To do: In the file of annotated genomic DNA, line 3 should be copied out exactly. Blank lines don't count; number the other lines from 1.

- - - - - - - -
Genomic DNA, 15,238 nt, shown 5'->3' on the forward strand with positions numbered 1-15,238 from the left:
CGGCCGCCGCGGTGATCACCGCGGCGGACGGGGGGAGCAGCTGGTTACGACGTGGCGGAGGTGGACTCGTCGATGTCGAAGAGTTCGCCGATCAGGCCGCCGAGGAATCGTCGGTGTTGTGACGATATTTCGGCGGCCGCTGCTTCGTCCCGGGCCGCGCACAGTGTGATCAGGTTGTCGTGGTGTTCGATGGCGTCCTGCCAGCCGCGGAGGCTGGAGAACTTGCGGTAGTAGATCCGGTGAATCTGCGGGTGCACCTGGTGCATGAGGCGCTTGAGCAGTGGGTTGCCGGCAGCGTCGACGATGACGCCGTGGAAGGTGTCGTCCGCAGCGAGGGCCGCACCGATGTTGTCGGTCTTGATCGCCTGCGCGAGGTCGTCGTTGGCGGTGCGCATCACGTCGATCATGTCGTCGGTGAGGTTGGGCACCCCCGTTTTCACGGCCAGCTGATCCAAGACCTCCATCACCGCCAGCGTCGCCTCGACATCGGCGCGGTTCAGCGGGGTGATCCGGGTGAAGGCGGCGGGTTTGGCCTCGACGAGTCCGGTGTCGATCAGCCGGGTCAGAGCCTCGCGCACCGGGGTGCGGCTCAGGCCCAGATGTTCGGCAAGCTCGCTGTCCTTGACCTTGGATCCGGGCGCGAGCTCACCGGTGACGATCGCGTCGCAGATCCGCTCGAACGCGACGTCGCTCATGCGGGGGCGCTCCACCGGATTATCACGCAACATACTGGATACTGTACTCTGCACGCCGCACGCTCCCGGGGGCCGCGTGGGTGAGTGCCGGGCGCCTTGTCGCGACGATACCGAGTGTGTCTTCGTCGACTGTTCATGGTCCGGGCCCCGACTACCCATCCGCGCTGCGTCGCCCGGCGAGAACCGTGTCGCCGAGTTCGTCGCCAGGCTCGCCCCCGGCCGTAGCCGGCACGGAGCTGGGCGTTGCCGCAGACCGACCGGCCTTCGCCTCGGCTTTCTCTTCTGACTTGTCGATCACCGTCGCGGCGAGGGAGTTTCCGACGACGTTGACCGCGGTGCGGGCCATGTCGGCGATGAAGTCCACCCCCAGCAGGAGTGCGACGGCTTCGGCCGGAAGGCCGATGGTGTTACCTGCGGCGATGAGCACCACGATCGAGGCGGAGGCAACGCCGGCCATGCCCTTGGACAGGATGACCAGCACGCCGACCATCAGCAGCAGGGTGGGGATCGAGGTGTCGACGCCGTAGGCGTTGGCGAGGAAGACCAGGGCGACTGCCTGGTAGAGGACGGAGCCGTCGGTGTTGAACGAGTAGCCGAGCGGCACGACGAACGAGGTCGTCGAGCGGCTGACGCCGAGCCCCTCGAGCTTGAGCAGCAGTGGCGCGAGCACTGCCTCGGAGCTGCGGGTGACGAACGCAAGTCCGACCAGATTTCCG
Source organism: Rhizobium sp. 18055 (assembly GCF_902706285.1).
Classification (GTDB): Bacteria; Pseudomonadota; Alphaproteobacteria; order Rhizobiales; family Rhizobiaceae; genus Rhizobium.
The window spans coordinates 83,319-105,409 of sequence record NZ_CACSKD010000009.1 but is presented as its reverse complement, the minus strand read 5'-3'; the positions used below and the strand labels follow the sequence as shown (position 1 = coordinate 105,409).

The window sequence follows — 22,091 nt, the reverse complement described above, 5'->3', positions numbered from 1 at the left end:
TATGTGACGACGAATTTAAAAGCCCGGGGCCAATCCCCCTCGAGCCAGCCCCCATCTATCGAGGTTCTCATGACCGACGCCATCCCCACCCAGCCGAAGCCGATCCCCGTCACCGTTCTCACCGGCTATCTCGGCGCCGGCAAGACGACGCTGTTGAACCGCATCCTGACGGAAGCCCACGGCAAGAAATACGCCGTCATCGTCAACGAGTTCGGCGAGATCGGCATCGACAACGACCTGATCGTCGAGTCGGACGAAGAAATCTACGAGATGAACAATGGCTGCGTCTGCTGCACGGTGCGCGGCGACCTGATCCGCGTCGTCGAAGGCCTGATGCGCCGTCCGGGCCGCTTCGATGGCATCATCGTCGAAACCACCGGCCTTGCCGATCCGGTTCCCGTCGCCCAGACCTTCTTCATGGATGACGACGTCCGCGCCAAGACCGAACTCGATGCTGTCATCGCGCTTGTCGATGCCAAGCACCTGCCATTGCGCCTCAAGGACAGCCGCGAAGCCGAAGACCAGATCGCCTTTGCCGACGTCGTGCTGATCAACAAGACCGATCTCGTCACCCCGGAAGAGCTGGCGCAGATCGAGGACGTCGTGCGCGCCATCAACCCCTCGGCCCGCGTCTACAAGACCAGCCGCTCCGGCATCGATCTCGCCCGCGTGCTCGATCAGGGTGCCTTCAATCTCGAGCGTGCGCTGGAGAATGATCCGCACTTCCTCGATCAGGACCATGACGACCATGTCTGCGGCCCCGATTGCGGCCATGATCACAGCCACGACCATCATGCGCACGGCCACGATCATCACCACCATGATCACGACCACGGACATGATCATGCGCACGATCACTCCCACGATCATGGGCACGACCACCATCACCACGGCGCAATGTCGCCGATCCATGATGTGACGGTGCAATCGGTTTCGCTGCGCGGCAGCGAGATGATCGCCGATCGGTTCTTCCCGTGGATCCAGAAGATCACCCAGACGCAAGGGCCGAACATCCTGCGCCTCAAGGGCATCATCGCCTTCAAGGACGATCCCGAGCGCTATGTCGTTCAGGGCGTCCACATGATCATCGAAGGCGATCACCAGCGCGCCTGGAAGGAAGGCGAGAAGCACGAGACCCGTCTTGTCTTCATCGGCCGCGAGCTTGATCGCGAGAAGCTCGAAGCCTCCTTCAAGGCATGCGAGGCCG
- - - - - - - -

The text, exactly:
Source organism: Rhizobium sp. 18055 (assembly GCF_902706285.1).